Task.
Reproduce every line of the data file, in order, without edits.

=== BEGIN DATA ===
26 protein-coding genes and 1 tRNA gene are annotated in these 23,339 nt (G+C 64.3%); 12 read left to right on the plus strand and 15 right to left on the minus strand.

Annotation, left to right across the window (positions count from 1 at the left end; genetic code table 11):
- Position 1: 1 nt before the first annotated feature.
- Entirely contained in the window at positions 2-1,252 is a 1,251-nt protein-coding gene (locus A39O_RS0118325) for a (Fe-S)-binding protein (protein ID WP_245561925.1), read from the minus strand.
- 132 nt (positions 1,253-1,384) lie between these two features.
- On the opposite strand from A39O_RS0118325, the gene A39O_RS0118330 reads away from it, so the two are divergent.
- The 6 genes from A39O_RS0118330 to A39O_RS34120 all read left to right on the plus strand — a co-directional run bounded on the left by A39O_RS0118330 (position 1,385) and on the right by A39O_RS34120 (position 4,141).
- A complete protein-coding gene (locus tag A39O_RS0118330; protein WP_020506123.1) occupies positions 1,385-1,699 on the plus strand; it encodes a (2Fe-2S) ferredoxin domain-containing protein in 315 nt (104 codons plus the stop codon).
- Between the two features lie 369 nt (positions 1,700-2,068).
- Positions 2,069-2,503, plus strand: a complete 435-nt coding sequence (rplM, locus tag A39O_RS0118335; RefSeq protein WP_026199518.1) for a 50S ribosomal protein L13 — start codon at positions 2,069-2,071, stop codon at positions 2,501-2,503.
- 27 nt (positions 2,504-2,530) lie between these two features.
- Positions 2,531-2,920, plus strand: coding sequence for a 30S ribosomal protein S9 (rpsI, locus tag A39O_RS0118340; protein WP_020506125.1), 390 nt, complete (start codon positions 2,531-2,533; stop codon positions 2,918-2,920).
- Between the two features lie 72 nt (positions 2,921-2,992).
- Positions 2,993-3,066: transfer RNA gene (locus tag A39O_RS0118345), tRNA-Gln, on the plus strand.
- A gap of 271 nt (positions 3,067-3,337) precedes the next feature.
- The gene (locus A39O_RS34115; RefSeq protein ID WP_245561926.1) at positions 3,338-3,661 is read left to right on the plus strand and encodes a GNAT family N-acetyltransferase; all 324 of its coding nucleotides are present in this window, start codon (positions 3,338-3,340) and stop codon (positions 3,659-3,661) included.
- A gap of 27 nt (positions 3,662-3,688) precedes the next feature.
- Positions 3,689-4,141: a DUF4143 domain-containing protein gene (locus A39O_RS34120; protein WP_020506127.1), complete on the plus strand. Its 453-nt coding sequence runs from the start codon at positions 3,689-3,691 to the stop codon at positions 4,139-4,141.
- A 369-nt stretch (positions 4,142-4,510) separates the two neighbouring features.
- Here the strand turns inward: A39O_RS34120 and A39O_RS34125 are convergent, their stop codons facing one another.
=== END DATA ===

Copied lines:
26 protein-coding genes and 1 tRNA gene are annotated in these 23,339 nt (G+C 64.3%); 12 read left to right on the plus strand and 15 right to left on the minus strand.

Annotation, left to right across the window (positions count from 1 at the left end; genetic code table 11):
- Position 1: 1 nt before the first annotated feature.
- Entirely contained in the window at positions 2-1,252 is a 1,251-nt protein-coding gene (locus A39O_RS0118325) for a (Fe-S)-binding protein (protein ID WP_245561925.1), read from the minus strand.
- 132 nt (positions 1,253-1,384) lie between these two features.
- On the opposite strand from A39O_RS0118325, the gene A39O_RS0118330 reads away from it, so the two are divergent.
- The 6 genes from A39O_RS0118330 to A39O_RS34120 all read left to right on the plus strand — a co-directional run bounded on the left by A39O_RS0118330 (position 1,385) and on the right by A39O_RS34120 (position 4,141).
- A complete protein-coding gene (locus tag A39O_RS0118330; protein WP_020506123.1) occupies positions 1,385-1,699 on the plus strand; it encodes a (2Fe-2S) ferredoxin domain-containing protein in 315 nt (104 codons plus the stop codon).
- Between the two features lie 369 nt (positions 1,700-2,068).
- Positions 2,069-2,503, plus strand: a complete 435-nt coding sequence (rplM, locus tag A39O_RS0118335; RefSeq protein WP_026199518.1) for a 50S ribosomal protein L13 — start codon at positions 2,069-2,071, stop codon at positions 2,501-2,503.
- 27 nt (positions 2,504-2,530) lie between these two features.
- Positions 2,531-2,920, plus strand: coding sequence for a 30S ribosomal protein S9 (rpsI, locus tag A39O_RS0118340; protein WP_020506125.1), 390 nt, complete (start codon positions 2,531-2,533; stop codon positions 2,918-2,920).
- Between the two features lie 72 nt (positions 2,921-2,992).
- Positions 2,993-3,066: transfer RNA gene (locus tag A39O_RS0118345), tRNA-Gln, on the plus strand.
- A gap of 271 nt (positions 3,067-3,337) precedes the next feature.
- The gene (locus A39O_RS34115; RefSeq protein ID WP_245561926.1) at positions 3,338-3,661 is read left to right on the plus strand and encodes a GNAT family N-acetyltransferase; all 324 of its coding nucleotides are present in this window, start codon (positions 3,338-3,340) and stop codon (positions 3,659-3,661) included.
- A gap of 27 nt (positions 3,662-3,688) precedes the next feature.
- Positions 3,689-4,141: a DUF4143 domain-containing protein gene (locus A39O_RS34120; protein WP_020506127.1), complete on the plus strand. Its 453-nt coding sequence runs from the start codon at positions 3,689-3,691 to the stop codon at positions 4,139-4,141.
- A 369-nt stretch (positions 4,142-4,510) separates the two neighbouring features.
- Here the strand turns inward: A39O_RS34120 and A39O_RS34125 are convergent, their stop codons facing one another.